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Without the 'Heat' angle, young people cool on politics

Updated Tuesday 14th June 2011

If younger people trust celebrities because they know their private lives, should potential MPs be more like Jade Goody and less like Gordon Brown?

Archive of David Cameron:
If we link effort to reward, if we encourage people to step forward and play their part, we won't just make our society fairer and more cohesive, we'll create the conditions for a more aspirational, entrepreneurial culture in our country. A country of doers and go getters, where people feel they're in control of their...

Laurie Taylor:
And then how about adding in an exciting and provocative question? Would you place more political trust in the man behind that voice or the man behind this:

A man dressed up as Spongebob Squarepants Creative commons image Icon latca under CC-BY-NC-SA licence under Creative-Commons license

Extract of Eminem performing Not Afraid

Laurie Taylor:
And my question there was prompted by a new piece of research published in the journal Media, Culture and Society.

The title - how refreshingly straightforward this is - is Simon Cowell for Prime Minister? Young Citizens' Attitudes Towards Celebrity Politics. And its authors are John Street and Sanna Inthorn. Sanna, who's a senior lecturer in political, social and international studies at the University of East Anglia, joins me in the studio.

Sanna, let's just have a little look at the background to this project. I think it arises from all the anxiety which is being expressed by various sorts of pundits about young people's lack of engagement in politics?

Sanna Inthorn:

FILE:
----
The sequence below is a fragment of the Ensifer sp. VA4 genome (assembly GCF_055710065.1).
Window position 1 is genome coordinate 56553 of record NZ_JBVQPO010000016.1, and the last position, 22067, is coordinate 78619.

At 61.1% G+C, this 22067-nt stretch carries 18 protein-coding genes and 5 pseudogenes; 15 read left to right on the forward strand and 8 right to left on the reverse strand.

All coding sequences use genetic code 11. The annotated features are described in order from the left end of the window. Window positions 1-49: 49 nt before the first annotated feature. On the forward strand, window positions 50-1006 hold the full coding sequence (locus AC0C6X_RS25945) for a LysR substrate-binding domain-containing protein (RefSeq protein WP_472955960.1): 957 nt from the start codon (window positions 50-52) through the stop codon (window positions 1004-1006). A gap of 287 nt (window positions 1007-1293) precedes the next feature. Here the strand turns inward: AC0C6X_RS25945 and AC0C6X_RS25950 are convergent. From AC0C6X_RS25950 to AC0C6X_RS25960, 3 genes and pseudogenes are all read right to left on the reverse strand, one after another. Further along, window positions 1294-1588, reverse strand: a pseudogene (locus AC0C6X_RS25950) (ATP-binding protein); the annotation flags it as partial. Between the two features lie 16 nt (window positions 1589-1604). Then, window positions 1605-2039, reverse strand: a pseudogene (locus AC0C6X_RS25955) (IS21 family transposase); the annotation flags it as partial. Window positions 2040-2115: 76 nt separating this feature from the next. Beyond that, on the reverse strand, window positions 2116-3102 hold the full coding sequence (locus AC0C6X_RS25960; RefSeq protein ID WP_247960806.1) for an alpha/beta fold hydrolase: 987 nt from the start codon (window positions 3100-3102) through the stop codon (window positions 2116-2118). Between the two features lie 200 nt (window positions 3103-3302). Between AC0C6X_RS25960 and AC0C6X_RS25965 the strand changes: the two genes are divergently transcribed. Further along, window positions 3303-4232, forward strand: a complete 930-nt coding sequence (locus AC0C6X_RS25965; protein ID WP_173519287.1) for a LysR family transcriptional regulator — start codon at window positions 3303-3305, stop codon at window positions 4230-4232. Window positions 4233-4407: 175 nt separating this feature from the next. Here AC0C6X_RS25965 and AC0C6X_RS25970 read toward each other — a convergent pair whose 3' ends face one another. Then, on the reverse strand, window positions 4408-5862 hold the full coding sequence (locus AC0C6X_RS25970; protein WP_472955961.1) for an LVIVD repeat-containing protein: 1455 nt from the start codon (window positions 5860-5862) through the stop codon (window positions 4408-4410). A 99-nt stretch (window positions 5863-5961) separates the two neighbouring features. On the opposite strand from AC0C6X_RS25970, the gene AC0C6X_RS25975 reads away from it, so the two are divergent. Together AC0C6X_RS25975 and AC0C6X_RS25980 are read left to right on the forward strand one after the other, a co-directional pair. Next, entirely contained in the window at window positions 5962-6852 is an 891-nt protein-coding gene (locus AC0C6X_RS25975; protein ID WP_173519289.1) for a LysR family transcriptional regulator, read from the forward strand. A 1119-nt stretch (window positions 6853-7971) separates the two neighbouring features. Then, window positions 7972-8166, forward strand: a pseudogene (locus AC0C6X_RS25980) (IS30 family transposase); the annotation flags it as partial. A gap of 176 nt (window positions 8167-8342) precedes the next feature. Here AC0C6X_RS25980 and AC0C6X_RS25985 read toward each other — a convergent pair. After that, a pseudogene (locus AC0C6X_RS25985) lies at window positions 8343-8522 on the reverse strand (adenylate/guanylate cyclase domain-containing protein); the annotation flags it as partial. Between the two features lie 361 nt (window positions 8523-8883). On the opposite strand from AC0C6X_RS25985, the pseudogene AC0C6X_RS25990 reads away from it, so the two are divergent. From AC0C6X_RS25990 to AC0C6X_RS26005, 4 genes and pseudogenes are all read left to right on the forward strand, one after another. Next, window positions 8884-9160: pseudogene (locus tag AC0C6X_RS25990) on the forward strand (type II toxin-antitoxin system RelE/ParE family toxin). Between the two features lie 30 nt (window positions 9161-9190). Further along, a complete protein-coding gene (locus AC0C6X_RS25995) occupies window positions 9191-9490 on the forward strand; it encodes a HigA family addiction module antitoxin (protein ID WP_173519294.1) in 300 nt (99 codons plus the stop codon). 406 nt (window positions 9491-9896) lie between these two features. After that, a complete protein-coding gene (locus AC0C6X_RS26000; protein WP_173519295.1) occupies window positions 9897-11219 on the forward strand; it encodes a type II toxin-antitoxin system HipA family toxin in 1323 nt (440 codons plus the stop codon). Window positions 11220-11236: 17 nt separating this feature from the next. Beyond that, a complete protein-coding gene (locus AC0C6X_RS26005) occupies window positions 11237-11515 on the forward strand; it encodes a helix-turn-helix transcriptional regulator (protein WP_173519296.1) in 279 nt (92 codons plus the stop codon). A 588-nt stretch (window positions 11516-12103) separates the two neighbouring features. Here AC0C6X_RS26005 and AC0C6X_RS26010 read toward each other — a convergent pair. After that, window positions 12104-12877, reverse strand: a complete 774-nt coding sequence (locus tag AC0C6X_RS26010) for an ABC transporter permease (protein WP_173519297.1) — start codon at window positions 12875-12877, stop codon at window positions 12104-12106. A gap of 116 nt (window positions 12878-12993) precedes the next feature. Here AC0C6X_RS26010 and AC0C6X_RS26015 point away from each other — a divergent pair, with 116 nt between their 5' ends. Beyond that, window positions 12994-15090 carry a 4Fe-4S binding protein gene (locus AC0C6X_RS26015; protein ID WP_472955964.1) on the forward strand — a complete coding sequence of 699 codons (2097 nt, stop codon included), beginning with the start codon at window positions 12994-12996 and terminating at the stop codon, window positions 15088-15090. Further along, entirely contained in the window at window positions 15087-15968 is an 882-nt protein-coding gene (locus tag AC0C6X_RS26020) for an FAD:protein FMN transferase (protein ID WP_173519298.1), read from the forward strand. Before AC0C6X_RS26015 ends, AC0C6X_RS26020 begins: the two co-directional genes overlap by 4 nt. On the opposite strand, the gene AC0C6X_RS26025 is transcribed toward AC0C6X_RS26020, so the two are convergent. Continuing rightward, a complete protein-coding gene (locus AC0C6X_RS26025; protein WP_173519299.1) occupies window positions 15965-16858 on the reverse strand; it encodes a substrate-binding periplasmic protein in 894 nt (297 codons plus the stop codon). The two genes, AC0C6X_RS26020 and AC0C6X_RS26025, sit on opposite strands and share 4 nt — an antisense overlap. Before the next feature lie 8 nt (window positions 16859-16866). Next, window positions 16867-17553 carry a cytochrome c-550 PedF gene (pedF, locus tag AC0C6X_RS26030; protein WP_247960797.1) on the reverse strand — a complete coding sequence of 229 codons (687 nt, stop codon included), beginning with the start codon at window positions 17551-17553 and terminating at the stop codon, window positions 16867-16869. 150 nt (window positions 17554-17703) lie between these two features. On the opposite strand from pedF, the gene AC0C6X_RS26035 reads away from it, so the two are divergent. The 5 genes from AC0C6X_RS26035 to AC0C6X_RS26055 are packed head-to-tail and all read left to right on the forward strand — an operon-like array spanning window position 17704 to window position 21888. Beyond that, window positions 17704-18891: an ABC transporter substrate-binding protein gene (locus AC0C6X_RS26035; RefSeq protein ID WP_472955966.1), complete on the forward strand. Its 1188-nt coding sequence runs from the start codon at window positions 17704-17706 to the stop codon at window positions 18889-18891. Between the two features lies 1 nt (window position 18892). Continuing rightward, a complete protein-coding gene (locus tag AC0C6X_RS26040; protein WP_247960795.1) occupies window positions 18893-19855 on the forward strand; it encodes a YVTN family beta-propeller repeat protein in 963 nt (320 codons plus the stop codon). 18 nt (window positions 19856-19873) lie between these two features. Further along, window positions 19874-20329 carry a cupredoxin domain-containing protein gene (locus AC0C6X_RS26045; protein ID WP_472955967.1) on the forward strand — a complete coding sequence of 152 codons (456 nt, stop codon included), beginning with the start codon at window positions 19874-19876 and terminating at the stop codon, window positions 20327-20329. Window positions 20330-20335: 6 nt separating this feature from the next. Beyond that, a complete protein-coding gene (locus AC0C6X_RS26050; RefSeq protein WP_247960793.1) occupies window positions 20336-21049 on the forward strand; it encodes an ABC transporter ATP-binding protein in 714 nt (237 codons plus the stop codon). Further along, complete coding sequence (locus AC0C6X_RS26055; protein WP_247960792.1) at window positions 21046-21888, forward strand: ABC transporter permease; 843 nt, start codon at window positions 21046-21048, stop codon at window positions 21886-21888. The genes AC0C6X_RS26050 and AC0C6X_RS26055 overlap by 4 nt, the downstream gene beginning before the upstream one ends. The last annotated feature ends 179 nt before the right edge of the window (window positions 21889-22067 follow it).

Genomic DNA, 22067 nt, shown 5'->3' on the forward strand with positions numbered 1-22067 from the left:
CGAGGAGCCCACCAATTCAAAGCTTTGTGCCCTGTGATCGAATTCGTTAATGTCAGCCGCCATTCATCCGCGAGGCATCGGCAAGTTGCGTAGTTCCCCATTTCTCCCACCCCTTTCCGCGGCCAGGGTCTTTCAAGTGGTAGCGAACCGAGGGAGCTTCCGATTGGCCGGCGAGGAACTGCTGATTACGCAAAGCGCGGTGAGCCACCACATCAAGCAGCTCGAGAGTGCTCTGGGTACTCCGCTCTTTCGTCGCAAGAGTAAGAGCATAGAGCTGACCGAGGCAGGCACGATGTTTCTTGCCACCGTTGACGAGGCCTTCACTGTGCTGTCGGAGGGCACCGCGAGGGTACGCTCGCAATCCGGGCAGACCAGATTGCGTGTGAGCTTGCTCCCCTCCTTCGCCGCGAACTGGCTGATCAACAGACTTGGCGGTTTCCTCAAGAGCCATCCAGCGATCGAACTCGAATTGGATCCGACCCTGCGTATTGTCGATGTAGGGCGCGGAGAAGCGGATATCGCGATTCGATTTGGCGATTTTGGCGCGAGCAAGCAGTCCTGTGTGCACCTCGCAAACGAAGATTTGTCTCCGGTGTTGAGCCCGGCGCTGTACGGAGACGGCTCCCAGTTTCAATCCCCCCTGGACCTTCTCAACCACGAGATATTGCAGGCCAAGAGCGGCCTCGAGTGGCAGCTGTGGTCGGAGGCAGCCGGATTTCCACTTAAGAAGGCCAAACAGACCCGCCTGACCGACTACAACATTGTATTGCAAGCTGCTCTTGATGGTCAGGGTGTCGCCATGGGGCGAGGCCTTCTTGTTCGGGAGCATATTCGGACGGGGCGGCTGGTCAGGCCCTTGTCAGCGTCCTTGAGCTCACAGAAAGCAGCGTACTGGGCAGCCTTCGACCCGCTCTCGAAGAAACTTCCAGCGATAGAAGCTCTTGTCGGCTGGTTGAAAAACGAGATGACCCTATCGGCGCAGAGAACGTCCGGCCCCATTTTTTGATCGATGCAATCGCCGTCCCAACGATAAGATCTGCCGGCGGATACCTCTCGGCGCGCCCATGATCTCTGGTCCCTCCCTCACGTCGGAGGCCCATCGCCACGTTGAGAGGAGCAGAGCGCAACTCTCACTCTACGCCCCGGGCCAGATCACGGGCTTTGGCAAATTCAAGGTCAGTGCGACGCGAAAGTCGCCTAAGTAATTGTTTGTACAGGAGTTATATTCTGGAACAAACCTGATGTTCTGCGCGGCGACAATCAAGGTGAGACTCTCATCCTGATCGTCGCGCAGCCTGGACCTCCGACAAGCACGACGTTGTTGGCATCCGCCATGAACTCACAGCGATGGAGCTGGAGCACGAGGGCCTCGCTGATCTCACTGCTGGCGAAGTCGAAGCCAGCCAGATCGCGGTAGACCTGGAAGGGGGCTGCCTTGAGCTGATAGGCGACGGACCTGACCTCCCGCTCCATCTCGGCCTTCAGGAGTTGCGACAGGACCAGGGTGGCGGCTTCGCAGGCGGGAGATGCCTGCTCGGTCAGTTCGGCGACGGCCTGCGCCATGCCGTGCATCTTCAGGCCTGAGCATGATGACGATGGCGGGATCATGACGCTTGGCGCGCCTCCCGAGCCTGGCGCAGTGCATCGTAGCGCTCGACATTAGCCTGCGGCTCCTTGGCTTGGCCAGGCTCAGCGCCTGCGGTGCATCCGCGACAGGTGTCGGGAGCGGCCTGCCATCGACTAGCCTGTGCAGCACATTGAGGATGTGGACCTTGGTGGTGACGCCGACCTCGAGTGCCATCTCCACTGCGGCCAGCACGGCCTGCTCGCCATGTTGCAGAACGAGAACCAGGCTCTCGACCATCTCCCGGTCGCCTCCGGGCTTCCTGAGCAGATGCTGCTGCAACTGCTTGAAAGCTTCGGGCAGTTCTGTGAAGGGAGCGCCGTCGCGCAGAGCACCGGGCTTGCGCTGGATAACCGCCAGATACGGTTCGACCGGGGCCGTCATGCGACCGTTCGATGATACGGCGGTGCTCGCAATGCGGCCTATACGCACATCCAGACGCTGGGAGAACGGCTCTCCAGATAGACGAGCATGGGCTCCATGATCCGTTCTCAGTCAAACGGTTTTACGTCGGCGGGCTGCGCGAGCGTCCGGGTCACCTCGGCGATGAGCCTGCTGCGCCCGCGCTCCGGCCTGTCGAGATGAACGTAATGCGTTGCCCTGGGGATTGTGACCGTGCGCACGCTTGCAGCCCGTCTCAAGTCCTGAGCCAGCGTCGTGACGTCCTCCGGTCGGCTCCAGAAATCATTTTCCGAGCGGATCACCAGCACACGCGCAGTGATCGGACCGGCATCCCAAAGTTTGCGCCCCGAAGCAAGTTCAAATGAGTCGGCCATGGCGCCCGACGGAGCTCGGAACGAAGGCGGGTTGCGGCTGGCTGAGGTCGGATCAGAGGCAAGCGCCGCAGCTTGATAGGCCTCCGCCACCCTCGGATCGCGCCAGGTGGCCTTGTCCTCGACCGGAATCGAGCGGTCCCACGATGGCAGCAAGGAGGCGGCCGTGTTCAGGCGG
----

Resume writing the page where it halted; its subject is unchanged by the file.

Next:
Yes, so specifically about young people not bothering to vote; young people not knowing who their MP is; young people generally not feeling a sense of understanding of politics.

But at the same time, in this wider context, there's also a concern about what young people do spend their time doing, and a lot of it is engagement with popular culture.

And there's an on-going debate about whether popular culture is somehow to blame for this cynicism.

Laurie Taylor:
So the argument being that people are so interested in listening to people like Eminem that they've really got no time for politics.

Is it a time thing or just simply that it's so much attractive - this world of entertainment?

Sanna Inthorn:
Well, some people have argued that it is stealing time - that popular culture is stealing time - so when you listen to Eminem, at that time you should be out helping old people across the road. But other people are also concerned about the quality of popular culture, they argue that if you watch SpongeBob or Hollyoaks there really is nothing in there that is of value, what you need to be a citizen.

Laurie Taylor:
Now we're going to find some rather reassuring news, I think, in your research but just tell me a little tiny bit about what you did. You wanted to go out, didn't you, and to talk to young people and just simply find out whether or not there was a relationship between celebrity culture and their lack of interest in politics. How did you set about that?

Sanna Inthorn: